Even as China has grown famous because of its Great Firewall that effectively blocks a majority of the Internet, it seems as though it still cannot patrol the alleys of the Dark Web. A hacker is selling the data and personal details of hotel guests on the Dark Web for 8 Bitcoin [BTC], as reported by Chinese media after they saw the forum post.
The data in question includes the personal details of over 130 million hotel guests from Huazhu Hotels Group. The data was around 141 GB in size, containing around 240 million discrete records.
It contained details such as the users’ mobile phone numbers, email addresses, login passwords, home addresses, names, card numbers and birthdays. It was sourced from hotels in the chain, namely Hanting Hotel, All Season, Starway, Ibis, Elan CitiGo, Orange, Grand Mercure and others.
A Chinese security firm known as Zibao reportedly said that they have verified the data and confirmed it to be real data and not a shuffling around of old data. After a more in-depth look, they also mentioned that the cause of the breach was that the members of the development team uploaded the database to a GitHub account.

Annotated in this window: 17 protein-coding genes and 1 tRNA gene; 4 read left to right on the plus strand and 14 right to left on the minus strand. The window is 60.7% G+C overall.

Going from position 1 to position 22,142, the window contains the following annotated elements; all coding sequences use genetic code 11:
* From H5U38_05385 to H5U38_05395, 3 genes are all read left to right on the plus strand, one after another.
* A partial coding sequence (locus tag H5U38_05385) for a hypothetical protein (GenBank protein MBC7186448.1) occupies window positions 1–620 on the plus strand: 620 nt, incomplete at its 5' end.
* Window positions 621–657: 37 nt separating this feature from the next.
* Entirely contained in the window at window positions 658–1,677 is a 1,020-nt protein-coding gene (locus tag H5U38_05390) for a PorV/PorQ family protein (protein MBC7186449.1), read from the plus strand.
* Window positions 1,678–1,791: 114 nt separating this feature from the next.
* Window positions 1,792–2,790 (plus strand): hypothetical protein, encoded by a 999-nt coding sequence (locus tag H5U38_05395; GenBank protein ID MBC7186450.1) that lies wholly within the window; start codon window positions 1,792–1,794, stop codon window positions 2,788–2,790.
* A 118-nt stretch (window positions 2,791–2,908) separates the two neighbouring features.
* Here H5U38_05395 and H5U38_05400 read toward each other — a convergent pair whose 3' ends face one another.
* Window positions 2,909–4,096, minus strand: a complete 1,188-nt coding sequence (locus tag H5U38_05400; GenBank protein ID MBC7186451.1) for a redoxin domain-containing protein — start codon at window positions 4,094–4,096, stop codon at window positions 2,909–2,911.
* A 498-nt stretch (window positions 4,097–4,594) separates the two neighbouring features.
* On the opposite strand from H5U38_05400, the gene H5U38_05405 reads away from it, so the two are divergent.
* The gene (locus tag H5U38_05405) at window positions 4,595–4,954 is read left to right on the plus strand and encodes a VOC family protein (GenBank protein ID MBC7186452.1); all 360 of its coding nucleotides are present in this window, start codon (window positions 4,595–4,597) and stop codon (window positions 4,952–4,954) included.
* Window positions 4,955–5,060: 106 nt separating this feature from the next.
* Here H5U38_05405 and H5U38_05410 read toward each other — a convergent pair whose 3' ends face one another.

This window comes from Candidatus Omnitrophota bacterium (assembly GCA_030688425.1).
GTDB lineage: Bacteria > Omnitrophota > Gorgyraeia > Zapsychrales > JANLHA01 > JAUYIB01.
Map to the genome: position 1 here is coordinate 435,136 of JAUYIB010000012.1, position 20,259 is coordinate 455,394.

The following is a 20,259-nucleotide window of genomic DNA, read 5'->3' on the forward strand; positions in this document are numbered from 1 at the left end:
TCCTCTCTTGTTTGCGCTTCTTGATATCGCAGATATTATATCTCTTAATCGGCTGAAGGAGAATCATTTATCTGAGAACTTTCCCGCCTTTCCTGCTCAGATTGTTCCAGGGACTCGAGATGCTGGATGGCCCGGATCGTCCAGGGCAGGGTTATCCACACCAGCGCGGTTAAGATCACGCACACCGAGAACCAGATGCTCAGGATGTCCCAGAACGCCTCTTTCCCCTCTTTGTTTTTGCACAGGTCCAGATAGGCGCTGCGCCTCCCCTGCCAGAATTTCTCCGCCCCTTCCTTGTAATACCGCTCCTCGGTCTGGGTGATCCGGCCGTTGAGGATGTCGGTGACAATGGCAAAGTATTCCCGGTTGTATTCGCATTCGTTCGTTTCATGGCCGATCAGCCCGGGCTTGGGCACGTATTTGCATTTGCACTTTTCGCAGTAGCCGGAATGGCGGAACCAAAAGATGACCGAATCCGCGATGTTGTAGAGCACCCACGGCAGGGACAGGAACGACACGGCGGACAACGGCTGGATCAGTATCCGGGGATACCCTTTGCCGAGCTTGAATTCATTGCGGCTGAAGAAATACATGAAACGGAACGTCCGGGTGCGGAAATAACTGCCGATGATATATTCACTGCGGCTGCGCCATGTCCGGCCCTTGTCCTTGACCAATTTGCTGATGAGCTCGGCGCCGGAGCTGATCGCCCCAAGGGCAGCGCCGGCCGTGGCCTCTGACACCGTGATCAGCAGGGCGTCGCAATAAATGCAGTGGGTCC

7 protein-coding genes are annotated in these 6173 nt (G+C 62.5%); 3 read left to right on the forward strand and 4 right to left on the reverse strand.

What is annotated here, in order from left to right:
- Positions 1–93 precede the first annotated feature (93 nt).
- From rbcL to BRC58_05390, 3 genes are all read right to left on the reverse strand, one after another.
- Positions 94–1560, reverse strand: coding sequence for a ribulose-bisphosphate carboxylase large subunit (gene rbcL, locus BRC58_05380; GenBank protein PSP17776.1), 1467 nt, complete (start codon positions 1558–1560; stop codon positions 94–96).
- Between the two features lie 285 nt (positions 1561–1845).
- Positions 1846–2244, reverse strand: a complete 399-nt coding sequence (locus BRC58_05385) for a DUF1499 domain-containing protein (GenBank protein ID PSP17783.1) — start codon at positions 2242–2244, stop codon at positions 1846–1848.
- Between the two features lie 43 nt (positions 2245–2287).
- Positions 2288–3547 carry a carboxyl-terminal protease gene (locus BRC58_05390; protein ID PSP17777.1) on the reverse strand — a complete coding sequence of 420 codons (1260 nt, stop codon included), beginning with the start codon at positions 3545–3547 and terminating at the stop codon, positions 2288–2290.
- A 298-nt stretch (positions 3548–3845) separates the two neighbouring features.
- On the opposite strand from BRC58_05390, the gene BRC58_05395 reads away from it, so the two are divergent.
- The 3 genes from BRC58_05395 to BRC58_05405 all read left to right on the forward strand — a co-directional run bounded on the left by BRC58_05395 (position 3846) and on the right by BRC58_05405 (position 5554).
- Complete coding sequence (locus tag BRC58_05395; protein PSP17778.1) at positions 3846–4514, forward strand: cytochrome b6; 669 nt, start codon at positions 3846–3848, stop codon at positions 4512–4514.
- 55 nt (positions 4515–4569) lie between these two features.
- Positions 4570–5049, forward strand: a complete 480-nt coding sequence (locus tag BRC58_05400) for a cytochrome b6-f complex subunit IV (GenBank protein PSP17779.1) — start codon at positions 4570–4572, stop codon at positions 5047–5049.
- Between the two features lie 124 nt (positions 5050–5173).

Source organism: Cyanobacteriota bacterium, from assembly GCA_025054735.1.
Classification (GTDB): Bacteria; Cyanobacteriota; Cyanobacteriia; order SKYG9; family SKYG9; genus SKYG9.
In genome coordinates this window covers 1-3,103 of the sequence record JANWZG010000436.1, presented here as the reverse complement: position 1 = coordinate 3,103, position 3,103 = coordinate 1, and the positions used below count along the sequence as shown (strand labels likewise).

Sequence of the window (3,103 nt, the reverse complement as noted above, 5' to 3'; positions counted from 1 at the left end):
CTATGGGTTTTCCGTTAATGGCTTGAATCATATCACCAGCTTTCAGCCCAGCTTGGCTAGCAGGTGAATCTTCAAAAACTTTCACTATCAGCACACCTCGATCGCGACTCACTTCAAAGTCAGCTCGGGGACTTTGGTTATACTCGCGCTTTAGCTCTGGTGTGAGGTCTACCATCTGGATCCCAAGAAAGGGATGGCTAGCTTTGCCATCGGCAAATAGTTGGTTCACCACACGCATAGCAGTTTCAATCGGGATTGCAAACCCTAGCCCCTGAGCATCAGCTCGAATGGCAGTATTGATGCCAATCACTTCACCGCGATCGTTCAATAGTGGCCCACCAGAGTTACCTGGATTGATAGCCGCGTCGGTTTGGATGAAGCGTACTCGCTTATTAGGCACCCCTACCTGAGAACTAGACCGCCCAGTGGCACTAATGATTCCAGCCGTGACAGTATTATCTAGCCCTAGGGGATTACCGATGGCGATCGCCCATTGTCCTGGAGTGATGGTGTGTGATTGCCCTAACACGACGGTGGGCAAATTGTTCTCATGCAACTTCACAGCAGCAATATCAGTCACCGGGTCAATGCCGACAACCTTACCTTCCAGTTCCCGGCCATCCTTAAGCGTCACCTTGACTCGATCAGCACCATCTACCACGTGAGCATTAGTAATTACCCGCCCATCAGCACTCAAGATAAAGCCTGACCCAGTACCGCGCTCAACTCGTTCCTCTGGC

The group released a statement that said [trans.]:
“There are a large number of users on the network [Dark Web] selling the property of Huazhu Hotels. This news has caused extremely bad public opinion. Our group attaches great importance to it and has carried out the verification internally to ensure the safety of guests’ information.”
They further went on to say:
“Our group has already reported it, public security organizations are conducting investigations. We have also hired professional technology companies to the relevant personal information that is peddled.”
They reminded the accused that selling or spreading personal information is in the violation of national laws, and will technically constitute a crime. Moreover, they stated that they reserve the right to pursue legal liability. A spokesperson from the Group stated that authorities have made progress but did not reveal any details as to the status of the investigation. Reportedly, the Shanghai police also stated:
“Those who commit illegal acts including theft, trading and exchange of residents’ personal data will be heavily punished.”
The seller of the data asking for Bitcoin as payment is no coincidence, as the Dark Web’s main form of transferring value is through cryptocurrencies. The choice of currency is puzzling, as Bitcoin’s blockchain is now under scrutiny by regulatory authorities, leading to a potential security compromise for the seller.
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